Israel…knows that it is loved, and it is this awareness that has enabled it to survive thousands of years of persecution without internalizing the anti-Semite’s view of the Jews. Self-hatred is not absent from Jewish consciousness. No group can totally avoid some degree of internalization when it is hated for so long and so profoundly. But Jews suffer much less than other persecuted groups, with the degree of self-hatred of Jews being often proportional to the degree of alienation from the Jewish tradition. (12)
This insight speaks to what I saw in the film.
Throughout the film, the main character, Saul, was looking for a Rabbi to say Kaddish over a boy who, apparently, was his son. In the very beginning of the film, after we see countless bodies against a recurring blurriness that goes in and out of focus (a brilliant device which evinces the struggle to see the dead Jewish body). Amidst all of the dead bodies that are gassed (a scene never disclose in Holocaust cinema until now), the body of the boy is heard, coughing. Saul sees this and notices how the body of the boy is dragged to the side and is choked to death by a Nazi doctor. Following this, Saul goes on a journey from place to place, to find a Rabbi to bless his son after he gives him a proper burial.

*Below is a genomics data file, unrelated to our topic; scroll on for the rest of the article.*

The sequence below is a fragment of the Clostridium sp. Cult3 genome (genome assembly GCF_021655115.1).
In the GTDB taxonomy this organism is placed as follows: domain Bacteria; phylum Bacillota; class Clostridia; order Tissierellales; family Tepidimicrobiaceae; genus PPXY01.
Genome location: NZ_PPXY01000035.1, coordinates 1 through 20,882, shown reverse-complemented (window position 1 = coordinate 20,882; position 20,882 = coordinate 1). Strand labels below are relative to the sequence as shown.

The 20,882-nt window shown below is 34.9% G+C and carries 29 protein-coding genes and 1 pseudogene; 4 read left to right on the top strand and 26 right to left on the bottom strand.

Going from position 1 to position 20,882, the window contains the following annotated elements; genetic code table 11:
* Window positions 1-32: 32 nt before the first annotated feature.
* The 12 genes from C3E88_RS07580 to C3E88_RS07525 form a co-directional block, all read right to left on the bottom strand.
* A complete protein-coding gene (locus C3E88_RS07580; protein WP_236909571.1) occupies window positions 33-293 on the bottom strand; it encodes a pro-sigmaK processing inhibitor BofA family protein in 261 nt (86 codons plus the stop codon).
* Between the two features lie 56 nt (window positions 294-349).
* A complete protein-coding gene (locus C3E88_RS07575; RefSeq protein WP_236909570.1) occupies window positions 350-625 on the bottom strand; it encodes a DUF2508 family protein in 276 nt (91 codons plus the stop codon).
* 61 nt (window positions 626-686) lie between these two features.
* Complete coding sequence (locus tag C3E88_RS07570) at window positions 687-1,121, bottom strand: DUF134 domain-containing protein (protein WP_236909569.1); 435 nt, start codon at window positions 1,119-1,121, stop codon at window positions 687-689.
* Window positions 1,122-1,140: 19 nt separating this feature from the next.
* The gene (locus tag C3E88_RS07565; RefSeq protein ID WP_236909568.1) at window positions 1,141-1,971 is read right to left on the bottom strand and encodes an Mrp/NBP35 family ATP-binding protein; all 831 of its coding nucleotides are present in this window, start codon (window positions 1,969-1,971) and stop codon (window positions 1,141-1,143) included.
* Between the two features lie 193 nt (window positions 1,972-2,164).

The twist of the film is that the Rabbi he finds isn’t really a Rabbi and he never gets to bury his son (whose body, in the latter half of the film, is in a bag, concealed). He loses the bag with his son’s body near the end of the film (while he is being chased after escaping the camp). However, in the very end, he finally smiles when he sees a boy who he takes – according to one reading – to be a sign that his “son” has been received by God. This is a delusion. However, it shows us that Saul – despite all the madness – keeps to his tradition and wants to give the dead body the respect the Jewish tradition gives to the dead. The body may be his “son’s” or it may be a symbol. Either way, it evokes the question of tradition as a question of embodiment.